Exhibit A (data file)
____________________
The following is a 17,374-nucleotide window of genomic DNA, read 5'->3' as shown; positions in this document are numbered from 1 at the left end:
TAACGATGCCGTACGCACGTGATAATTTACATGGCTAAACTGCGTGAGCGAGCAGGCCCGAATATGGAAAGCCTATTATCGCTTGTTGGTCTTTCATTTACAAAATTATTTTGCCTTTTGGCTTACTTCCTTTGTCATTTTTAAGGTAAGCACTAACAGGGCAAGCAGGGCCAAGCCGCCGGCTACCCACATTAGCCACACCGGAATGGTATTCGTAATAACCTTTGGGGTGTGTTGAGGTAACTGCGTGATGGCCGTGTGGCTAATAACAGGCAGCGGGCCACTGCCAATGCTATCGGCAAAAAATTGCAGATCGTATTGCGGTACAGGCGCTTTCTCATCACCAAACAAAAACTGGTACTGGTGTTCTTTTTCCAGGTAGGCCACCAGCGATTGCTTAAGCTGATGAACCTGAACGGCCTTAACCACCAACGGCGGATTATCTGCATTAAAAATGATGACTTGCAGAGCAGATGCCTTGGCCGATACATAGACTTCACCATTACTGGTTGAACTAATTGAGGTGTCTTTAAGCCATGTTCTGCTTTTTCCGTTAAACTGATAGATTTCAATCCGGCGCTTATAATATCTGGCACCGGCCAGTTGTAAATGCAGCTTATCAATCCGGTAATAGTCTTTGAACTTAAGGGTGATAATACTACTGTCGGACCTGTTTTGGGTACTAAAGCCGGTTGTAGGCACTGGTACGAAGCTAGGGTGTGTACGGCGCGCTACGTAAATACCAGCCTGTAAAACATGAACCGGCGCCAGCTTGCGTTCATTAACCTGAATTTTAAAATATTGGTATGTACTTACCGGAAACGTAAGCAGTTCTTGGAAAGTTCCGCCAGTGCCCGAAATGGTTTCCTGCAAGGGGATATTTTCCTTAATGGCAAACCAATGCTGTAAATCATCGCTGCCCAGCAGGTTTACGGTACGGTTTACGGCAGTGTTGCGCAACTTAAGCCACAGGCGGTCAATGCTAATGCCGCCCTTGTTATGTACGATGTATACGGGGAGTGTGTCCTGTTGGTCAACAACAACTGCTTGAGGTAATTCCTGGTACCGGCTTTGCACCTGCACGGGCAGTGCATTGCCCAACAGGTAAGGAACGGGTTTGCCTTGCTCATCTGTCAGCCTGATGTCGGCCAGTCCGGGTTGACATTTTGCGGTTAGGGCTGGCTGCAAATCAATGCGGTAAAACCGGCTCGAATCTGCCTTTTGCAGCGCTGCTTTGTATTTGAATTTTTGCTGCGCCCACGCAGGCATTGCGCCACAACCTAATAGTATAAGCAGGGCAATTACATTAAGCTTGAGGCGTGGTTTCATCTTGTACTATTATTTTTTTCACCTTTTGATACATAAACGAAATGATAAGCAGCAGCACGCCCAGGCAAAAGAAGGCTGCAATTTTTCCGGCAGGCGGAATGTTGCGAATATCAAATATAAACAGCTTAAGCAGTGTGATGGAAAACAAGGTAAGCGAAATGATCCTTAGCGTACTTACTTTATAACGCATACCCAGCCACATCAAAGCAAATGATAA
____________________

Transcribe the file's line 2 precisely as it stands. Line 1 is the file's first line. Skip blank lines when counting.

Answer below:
TAACGATGCCGTACGCACGTGATAATTTACATGGCTAAACTGCGTGAGCGAGCAGGCCCGAATATGGAAAGCCTATTATCGCTTGTTGGTCTTTCATTTACAAAATTATTTTGCCTTTTGGCTTACTTCCTTTGTCATTTTTAAGGTAAGCACTAACAGGGCAAGCAGGGCCAAGCCGCCGGCTACCCACATTAGCCACACCGGAATGGTATTCGTAATAACCTTTGGGGTGTGTTGAGGTAACTGCGTGATGGCCGTGTGGCTAATAACAGGCAGCGGGCCACTGCCAATGCTATCGGCAAAAAATTGCAGATCGTATTGCGGTACAGGCGCTTTCTCATCACCAAACAAAAACTGGTACTGGTGTTCTTTTTCCAGGTAGGCCACCAGCGATTGCTTAAGCTGATGAACCTGAACGGCCTTAACCACCAACGGCGGATTATCTGCATTAAAAATGATGACTTGCAGAGCAGATGCCTTGGCCGATACATAGACTTCACCATTACTGGTTGAACTAATTGAGGTGTCTTTAAGCCATGTTCTGCTTTTTCCGTTAAACTGATAGATTTCAATCCGGCGCTTATAATATCTGGCACCGGCCAGTTGTAAATGCAGCTTATCAATCCGGTAATAGTCTTTGAACTTAAGGGTGATAATACTACTGTCGGACCTGTTTTGGGTACTAAAGCCGGTTGTAGGCACTGGTACGAAGCTAGGGTGTGTACGGCGCGCTACGTAAATACCAGCCTGTAAAACATGAACCGGCGCCAGCTTGCGTTCATTAACCTGAATTTTAAAATATTGGTATGTACTTACCGGAAACGTAAGCAGTTCTTGGAAAGTTCCGCCAGTGCCCGAAATGGTTTCCTGCAAGGGGATATTTTCCTTAATGGCAAACCAATGCTGTAAATCATCGCTGCCCAGCAGGTTTACGGTACGGTTTACGGCAGTGTTGCGCAACTTAAGCCACAGGCGGTCAATGCTAATGCCGCCCTTGTTATGTACGATGTATACGGGGAGTGTGTCCTGTTGGTCAACAACAACTGCTTGAGGTAATTCCTGGTACCGGCTTTGCACCTGCACGGGCAGTGCATTGCCCAACAGGTAAGGAACGGGTTTGCCTTGCTCATCTGTCAGCCTGATGTCGGCCAGTCCGGGTTGACATTTTGCGGTTAGGGCTGGCTGCAAATCAATGCGGTAAAACCGGCTCGAATCTGCCTTTTGCAGCGCTGCTTTGTATTTGAATTTTTGCTGCGCCCACGCAGGCATTGCGCCACAACCTAATAGTATAAGCAGGGCAATTACATTAAGCTTGAGGCGTGGTTTCATCTTGTACTATTATTTTTTTCACCTTTTGATACATAAACGAAATGATAAGCAGCAGCACGCCCAGGCAAAAGAAGGCTGCAATTTTTCCGGCAGGCGGAATGTTGCGAATATCAAATATAAACAGCTTAAGCAGTGTGATGGAAAACAAGGTAAGCGAAATGATCCTTAGCGTACTTACTTTATAACGCATACCCAGCCACATCAAAGCAAATGATAA